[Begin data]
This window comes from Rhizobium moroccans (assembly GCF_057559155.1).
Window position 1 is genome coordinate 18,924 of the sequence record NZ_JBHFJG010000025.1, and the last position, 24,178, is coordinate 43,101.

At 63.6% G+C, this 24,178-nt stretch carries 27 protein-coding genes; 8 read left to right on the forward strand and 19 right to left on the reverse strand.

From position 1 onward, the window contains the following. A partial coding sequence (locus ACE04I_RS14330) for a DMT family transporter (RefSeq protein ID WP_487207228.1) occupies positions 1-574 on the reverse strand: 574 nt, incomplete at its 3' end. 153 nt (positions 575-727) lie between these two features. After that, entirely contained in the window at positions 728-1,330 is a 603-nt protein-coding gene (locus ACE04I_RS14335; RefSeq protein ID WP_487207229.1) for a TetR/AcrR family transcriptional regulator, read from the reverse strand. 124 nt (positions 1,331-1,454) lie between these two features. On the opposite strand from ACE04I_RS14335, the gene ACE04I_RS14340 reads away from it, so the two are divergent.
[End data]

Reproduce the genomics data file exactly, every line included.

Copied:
This window comes from Rhizobium moroccans (assembly GCF_057559155.1).
Window position 1 is genome coordinate 18,924 of the sequence record NZ_JBHFJG010000025.1, and the last position, 24,178, is coordinate 43,101.

At 63.6% G+C, this 24,178-nt stretch carries 27 protein-coding genes; 8 read left to right on the forward strand and 19 right to left on the reverse strand.

From position 1 onward, the window contains the following. A partial coding sequence (locus ACE04I_RS14330) for a DMT family transporter (RefSeq protein ID WP_487207228.1) occupies positions 1-574 on the reverse strand: 574 nt, incomplete at its 3' end. 153 nt (positions 575-727) lie between these two features. After that, entirely contained in the window at positions 728-1,330 is a 603-nt protein-coding gene (locus ACE04I_RS14335; RefSeq protein ID WP_487207229.1) for a TetR/AcrR family transcriptional regulator, read from the reverse strand. 124 nt (positions 1,331-1,454) lie between these two features. On the opposite strand from ACE04I_RS14335, the gene ACE04I_RS14340 reads away from it, so the two are divergent.